Certification labels as a guarantee of green quality. Product seals and certifications relating to sustainability are becoming increasingly important. However, it is true that these tags and badges are cropping up like weeds, making it more and more difficult to maintain an overview. Therefore, the Öko-Institut e.V. (Institutue for Applied Ecology) has created a rating system for selected product groups based on ecological and social criteria and put certification processes under the microscope. The conclusions were that for the furniture segment the label “ÖkoControl” was rated as being “highly recommended” though that certification is only given for home furniture and not office furniture. Next in line were the seals: “Blauer Engel” (blue angel), the “Österreichisches Umweltzeichen” (Austrian environmental label), the “Europäisches Umweltzeichen” (European environmental label), and “eco-Institut.” They were rated as “recommended” based on their extensive criteria for sustainability. Other important labels are: “FSC” (Forest Stewardship Council), “PEFC” (Programme for the Endorsement of Forest Certification Schemes), “LGA-schadstoffgeprüft” (tests furniture for toxic substances and emissions), and “The Golden M” (quality control system of RAL, the National Board for Delivery Conditions).

Environmentally responsible behavior is, of course, inextricably linked to health conscious behavior. This connection is reflected in the label “Quality Office.” In this case, it isn’t so much a test or seal in the strictest sense but rather a certification of quality according to the guidelines set forth in the “Criteria for the Quality of Office Work Spaces” (L-Q 2010). The ecological standards of companies are also documented by acknowledged LCAs (Life Cycle Analysis) using, for example, the criteria defined in EMAS II or ISO 14000.

Sustainable behavior at the office. Of course, big environmental sins will be committed during working hours, just as they always have been. Although, the specific environmental burdens from wood, water, and energy consumption imposed by the paper industry have been reduced over the past 20 years as the percentage of recycled paper material has risen from 49% to 70%, there has been an overall increase in paper consumption, as reported by B.A.U.M. (Bundesdeutscher Arbeitskreis für Umweltbewusstes Management e.V.—German Association of Environmental Management e.V.).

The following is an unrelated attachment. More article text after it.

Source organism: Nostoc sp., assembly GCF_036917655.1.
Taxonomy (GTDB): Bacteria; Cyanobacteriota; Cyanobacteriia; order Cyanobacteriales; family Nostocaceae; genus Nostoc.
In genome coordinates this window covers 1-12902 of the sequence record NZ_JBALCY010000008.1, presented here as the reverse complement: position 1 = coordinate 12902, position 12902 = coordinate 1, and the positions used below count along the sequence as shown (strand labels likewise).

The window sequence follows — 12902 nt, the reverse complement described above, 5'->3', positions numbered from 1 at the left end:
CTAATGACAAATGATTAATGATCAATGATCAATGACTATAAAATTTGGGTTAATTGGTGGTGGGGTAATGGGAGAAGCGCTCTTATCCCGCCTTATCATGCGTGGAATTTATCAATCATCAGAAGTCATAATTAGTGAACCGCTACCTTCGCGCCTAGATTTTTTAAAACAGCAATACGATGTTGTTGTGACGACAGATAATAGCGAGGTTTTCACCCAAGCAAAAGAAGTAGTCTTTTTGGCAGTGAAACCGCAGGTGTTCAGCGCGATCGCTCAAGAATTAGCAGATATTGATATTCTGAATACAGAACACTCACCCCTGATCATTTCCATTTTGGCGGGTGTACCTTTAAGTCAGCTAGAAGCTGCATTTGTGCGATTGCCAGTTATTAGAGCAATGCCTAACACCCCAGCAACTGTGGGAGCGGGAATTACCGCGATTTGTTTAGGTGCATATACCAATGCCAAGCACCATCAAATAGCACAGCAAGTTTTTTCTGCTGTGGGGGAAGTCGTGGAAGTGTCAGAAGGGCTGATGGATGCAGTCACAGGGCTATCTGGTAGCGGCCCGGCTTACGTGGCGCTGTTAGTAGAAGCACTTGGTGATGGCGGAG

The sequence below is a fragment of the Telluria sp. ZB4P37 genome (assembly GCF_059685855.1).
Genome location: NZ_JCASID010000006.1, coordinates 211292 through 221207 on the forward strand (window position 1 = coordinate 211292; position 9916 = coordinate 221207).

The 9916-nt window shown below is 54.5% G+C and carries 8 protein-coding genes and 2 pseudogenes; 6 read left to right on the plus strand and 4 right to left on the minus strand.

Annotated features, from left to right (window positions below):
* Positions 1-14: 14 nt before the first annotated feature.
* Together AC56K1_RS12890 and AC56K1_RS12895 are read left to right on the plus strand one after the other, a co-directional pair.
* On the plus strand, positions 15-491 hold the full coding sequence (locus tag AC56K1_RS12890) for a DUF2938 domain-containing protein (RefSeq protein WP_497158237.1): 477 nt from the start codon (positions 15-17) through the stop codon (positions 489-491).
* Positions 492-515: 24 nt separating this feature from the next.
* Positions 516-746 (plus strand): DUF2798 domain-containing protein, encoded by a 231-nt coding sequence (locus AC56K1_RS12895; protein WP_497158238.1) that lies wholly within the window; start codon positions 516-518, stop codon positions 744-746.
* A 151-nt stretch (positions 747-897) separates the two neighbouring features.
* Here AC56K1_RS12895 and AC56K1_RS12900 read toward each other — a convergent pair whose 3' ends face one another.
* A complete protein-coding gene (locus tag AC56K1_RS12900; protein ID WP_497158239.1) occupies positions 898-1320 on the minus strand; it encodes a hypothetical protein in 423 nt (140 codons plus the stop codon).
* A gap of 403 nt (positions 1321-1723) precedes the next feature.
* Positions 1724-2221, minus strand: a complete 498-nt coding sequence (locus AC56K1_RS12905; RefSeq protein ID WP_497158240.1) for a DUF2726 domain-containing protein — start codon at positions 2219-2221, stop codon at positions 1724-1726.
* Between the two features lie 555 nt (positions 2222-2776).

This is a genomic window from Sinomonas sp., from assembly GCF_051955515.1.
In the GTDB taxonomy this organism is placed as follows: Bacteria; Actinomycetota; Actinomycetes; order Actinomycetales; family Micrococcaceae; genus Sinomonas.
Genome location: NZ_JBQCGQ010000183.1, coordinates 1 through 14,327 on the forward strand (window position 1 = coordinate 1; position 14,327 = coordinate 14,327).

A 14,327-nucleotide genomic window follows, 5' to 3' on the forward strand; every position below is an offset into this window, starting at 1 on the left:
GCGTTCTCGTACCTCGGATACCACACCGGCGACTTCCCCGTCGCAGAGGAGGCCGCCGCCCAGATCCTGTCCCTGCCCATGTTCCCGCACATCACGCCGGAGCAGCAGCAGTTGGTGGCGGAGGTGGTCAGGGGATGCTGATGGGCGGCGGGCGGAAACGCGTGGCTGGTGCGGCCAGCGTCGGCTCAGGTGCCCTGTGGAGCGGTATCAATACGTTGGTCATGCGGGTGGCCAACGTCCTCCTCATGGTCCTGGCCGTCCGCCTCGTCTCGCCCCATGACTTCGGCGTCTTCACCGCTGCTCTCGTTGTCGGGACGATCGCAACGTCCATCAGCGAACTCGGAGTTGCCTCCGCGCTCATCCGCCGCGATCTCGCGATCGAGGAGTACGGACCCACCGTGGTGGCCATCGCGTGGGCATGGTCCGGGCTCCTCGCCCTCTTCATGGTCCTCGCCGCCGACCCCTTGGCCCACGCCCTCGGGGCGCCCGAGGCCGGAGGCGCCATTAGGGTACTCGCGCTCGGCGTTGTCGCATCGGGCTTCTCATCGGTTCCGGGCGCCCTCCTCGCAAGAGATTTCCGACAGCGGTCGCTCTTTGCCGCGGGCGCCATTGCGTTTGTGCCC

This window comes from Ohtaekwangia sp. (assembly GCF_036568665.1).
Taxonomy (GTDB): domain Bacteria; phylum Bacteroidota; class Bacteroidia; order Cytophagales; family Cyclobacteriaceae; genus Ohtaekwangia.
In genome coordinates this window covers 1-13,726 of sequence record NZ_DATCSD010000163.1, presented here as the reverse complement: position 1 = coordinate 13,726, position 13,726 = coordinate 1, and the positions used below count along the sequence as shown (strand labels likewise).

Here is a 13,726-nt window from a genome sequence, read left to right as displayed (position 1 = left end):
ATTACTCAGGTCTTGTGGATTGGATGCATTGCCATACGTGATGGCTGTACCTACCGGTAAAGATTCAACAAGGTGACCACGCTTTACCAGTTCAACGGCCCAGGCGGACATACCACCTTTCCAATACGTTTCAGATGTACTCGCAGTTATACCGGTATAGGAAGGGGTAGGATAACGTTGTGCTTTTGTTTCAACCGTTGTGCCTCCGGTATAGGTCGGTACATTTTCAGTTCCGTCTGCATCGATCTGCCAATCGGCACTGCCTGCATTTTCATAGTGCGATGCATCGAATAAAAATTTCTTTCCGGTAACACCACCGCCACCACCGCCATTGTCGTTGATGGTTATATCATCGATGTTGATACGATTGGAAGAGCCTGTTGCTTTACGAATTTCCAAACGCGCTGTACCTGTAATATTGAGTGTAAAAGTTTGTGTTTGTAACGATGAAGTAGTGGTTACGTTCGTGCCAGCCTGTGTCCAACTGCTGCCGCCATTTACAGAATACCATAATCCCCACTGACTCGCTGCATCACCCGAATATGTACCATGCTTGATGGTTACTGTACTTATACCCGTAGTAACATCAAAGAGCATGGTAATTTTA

The increase in power consumption of IT equipment in offices is also a major problem. In Germany today, around 3% of total power consumption can be attributed to office machines—and the proportion is increasing. This situation is reason enough for B.A.U.M. to hold its fifth “Büro und Umwelt” (Office and Environment) competition this year. The prize will be awarded during ORGATEC.

Savings in illumination—highlights. There is a big potential for saving in the area of lighting. LED technology and energy saving lamps bring inexpensive light to the office. They also offer a lot of room for creativity in design and layout. ORGATEC 2012’s “Lighting Competence Centre” will demonstrate just how multifaceted the possibilities for the office sector are in the important area of lighting.

In the Lighting Competence Centre, the “Bartenbach LichtLabor” delivers insights under the motto “Lichtwelt Büro” (Light World of the Office). Models and “experience spaces” present the themes “Daylight,” “LED,” “Light and Health,” and “Light and Material.” Exhibitors will also show their latest innovations.

Modern energy saving lighting solutions and lighting regulations have spawned higher quality lighting and lower energy consumption, thereby reducing CO2 emissions. The bottom line is that the energy saving potential in lighting solutions for business spaces has risen to over 30%.

Comfortable atmosphere at the office. But it isn’t just materials and energy efficiency that make for a sustainable work place environment. In modern office concepts, the most important thing is to put the focus on people. After all, “The amount of psychological stress in the work place has increased considerably,” reports the University of Kassel.

That stress can be largely avoided through sustainably designed working systems and respectful treatment, according to the experts at the Conference of the Gesellschaft für Arbeitswissenschaft (GfA) in Kassel. “Presently, more than 10% of work days lost because of employee illness at all levels and across all professions and industries can be attributed to psychological stress at the workplace,” states Dr. Oliver Sträter, industrial and organizational psychologist at the University of Kassel.

Since the beginning of the 1990s, a threefold increase in the number of mental illnesses has been recorded. “Modern working environments need to establish more evolved working cultures and they need good leadership.”

This is a summary of just a few of the concepts that will be presented at ORGATEC (October 23 to 27, 2012) in Cologne.